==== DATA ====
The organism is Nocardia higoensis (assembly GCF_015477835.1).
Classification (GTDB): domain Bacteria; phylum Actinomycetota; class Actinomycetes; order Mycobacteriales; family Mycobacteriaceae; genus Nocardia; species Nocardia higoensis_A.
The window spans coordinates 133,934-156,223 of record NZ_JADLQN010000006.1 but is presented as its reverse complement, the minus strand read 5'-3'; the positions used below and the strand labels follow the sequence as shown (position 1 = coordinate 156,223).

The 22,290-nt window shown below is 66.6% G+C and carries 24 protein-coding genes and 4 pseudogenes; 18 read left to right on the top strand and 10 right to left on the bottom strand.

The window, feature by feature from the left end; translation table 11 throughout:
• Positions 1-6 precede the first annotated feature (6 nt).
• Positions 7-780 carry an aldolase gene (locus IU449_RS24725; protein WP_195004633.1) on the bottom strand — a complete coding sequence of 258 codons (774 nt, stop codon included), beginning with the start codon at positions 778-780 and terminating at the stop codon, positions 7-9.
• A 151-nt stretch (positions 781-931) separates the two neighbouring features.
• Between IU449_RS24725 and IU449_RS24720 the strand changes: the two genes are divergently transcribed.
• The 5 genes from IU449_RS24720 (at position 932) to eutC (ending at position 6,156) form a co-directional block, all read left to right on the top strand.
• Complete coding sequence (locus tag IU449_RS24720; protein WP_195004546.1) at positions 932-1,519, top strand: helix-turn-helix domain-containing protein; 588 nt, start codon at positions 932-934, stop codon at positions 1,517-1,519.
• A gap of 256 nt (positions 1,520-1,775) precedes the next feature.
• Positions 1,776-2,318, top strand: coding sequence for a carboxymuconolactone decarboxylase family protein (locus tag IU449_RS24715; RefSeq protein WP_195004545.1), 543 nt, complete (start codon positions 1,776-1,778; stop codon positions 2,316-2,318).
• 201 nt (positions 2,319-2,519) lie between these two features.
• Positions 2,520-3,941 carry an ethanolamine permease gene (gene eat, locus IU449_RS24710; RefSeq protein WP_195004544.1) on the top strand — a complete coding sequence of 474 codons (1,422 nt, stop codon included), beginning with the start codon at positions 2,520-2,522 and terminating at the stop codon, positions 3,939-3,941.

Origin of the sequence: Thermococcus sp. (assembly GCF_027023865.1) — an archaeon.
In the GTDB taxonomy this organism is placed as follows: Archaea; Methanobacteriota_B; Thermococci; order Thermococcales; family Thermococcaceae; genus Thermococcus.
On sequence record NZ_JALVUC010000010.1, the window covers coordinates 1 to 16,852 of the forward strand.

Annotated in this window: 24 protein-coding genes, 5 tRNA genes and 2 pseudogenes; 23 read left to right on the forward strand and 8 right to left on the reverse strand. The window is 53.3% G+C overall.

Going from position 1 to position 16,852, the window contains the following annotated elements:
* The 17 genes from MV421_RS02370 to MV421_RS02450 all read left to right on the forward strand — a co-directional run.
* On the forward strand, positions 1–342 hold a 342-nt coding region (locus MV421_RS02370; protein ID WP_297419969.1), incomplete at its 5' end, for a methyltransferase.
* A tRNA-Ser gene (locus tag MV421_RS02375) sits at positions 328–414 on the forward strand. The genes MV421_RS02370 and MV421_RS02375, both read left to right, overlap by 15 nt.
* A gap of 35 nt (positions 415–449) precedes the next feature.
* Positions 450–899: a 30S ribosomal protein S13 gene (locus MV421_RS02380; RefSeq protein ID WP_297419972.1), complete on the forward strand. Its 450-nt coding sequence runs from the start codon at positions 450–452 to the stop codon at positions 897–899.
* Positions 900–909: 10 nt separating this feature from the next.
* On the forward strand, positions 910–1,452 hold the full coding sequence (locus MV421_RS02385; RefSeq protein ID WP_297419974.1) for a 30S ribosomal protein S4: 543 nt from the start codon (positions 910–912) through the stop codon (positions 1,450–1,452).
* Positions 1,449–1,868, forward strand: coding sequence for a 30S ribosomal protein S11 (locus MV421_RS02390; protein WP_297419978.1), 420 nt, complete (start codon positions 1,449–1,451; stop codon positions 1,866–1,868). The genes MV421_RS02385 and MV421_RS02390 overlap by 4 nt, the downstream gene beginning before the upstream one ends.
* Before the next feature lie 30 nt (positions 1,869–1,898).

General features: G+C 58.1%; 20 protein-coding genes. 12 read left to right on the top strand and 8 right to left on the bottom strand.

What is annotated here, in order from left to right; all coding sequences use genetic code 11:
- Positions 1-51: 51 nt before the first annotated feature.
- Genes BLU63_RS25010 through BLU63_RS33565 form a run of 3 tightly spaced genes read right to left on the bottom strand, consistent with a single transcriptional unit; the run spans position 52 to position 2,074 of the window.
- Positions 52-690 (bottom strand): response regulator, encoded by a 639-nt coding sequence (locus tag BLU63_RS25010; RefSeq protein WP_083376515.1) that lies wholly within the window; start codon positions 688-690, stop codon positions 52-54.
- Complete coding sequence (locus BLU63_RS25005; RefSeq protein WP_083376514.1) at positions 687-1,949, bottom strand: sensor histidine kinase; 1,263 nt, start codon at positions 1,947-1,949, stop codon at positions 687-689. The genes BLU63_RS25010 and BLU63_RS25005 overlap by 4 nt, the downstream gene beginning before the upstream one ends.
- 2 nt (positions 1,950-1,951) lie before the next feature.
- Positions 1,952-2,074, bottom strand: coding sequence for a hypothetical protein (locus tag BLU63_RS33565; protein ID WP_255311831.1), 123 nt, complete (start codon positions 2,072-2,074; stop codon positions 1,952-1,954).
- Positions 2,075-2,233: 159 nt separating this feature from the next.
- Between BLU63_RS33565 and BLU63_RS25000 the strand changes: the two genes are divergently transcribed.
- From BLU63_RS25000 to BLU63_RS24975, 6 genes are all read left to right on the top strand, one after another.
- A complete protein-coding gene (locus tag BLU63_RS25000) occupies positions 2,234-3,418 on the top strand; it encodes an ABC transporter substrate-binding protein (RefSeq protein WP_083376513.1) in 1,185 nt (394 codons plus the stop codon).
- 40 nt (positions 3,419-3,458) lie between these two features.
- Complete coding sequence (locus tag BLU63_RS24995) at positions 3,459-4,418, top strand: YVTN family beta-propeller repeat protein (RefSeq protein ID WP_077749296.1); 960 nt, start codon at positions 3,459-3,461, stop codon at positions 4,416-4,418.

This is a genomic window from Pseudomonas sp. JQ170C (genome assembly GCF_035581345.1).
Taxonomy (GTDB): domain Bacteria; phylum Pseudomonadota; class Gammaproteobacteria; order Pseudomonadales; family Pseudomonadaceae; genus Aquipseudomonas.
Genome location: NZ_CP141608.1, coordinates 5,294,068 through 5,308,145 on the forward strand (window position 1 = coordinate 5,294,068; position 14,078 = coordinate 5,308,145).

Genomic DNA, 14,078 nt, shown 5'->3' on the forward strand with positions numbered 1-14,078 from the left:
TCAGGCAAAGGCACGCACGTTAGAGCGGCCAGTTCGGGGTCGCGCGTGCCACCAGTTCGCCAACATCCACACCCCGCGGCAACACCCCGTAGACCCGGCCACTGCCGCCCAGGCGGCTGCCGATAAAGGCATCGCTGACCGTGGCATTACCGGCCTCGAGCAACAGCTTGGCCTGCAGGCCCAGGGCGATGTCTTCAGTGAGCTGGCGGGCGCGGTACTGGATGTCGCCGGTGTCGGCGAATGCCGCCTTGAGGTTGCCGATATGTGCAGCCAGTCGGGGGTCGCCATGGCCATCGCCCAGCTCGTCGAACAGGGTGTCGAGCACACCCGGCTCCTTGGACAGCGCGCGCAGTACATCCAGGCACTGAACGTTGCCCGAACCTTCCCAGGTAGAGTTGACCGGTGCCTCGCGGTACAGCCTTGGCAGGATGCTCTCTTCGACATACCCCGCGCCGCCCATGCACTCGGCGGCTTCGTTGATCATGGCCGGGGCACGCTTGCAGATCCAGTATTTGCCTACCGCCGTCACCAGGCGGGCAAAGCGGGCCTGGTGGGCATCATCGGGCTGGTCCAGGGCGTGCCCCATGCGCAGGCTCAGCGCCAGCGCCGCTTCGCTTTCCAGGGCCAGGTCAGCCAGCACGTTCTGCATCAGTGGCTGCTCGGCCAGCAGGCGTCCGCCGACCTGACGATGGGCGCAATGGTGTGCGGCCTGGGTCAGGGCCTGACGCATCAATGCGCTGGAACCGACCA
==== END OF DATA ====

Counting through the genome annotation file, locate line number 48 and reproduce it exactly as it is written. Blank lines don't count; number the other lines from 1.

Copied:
TCAGGCAAAGGCACGCACGTTAGAGCGGCCAGTTCGGGGTCGCGCGTGCCACCAGTTCGCCAACATCCACACCCCGCGGCAACACCCCGTAGACCCGGCCACTGCCGCCCAGGCGGCTGCCGATAAAGGCATCGCTGACCGTGGCATTACCGGCCTCGAGCAACAGCTTGGCCTGCAGGCCCAGGGCGATGTCTTCAGTGAGCTGGCGGGCGCGGTACTGGATGTCGCCGGTGTCGGCGAATGCCGCCTTGAGGTTGCCGATATGTGCAGCCAGTCGGGGGTCGCCATGGCCATCGCCCAGCTCGTCGAACAGGGTGTCGAGCACACCCGGCTCCTTGGACAGCGCGCGCAGTACATCCAGGCACTGAACGTTGCCCGAACCTTCCCAGGTAGAGTTGACCGGTGCCTCGCGGTACAGCCTTGGCAGGATGCTCTCTTCGACATACCCCGCGCCGCCCATGCACTCGGCGGCTTCGTTGATCATGGCCGGGGCACGCTTGCAGATCCAGTATTTGCCTACCGCCGTCACCAGGCGGGCAAAGCGGGCCTGGTGGGCATCATCGGGCTGGTCCAGGGCGTGCCCCATGCGCAGGCTCAGCGCCAGCGCCGCTTCGCTTTCCAGGGCCAGGTCAGCCAGCACGTTCTGCATCAGTGGCTGCTCGGCCAGCAGGCGTCCGCCGACCTGACGATGGGCGCAATGGTGTGCGGCCTGGGTCAGGGCCTGACGCATCAATGCGCTGGAACCGACCA